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1949: Luna Park Becomes Low-Income Housing Projects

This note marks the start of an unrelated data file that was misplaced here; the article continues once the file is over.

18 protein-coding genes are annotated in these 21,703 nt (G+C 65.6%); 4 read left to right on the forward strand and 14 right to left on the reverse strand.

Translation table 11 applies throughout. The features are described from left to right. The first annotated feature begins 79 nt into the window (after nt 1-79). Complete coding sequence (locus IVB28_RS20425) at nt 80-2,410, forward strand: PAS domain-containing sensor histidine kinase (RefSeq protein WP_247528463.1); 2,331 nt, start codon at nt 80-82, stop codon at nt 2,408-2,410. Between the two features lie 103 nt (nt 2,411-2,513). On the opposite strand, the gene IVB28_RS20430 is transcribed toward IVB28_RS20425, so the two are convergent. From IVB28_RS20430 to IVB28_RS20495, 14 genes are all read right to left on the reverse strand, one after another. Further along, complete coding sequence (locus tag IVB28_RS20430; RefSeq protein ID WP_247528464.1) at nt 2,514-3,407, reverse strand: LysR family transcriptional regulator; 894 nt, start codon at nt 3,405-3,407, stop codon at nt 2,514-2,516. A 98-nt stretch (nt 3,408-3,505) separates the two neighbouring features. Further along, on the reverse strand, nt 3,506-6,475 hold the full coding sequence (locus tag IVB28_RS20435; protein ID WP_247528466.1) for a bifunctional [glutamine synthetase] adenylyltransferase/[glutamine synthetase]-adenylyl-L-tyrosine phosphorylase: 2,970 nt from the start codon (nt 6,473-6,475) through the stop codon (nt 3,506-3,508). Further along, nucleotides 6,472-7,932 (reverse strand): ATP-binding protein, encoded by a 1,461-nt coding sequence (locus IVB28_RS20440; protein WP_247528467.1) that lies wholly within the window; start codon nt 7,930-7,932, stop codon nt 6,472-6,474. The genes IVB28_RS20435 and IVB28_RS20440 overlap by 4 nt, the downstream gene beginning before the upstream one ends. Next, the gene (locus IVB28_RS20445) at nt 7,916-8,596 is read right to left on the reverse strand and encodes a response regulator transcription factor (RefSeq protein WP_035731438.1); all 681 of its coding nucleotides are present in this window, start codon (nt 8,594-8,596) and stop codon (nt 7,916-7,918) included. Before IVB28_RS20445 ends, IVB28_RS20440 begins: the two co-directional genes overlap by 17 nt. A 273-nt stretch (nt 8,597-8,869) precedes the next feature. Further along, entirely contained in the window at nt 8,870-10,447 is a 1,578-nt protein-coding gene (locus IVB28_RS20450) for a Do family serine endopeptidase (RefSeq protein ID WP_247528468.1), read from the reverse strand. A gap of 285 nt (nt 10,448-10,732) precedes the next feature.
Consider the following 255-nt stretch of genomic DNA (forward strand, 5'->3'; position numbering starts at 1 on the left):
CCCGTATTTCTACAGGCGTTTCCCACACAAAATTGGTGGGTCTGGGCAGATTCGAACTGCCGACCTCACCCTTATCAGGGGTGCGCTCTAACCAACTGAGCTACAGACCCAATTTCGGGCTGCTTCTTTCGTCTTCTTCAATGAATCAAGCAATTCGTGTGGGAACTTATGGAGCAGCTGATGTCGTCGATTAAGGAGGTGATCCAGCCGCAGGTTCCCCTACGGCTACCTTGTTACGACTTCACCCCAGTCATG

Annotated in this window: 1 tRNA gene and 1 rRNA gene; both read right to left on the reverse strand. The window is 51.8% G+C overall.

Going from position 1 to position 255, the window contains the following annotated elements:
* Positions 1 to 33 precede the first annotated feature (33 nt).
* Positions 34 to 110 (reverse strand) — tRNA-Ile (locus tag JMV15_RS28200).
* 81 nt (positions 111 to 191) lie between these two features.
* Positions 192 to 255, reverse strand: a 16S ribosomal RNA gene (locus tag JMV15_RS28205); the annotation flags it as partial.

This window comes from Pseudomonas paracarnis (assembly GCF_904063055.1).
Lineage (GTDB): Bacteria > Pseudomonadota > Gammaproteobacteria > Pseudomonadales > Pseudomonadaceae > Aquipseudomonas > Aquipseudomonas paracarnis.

City Parks Commissioner Robert Moses once dismissed Coney Island by saying, "No one was interested in a mechanical gadget resort like Coney Island." Moses was not known for his tact, or, frankly, concern for Brooklyn neighborhoods. In 1949, he approved plans to raze the site where Luna Park once stood and build low-income housing projects. This came at a difficult time for Coney Island as fires had continued to burn over the years, destroying amusement parks, rides, and the boardwalks. In addition, polio epidemics had discouraged people from congregating in places like the beach, for fear of spreading disease. And while beach attendance would surge again in the 1950s during abnormally hot summers, this was really the beginning of Coney Island's economic decline.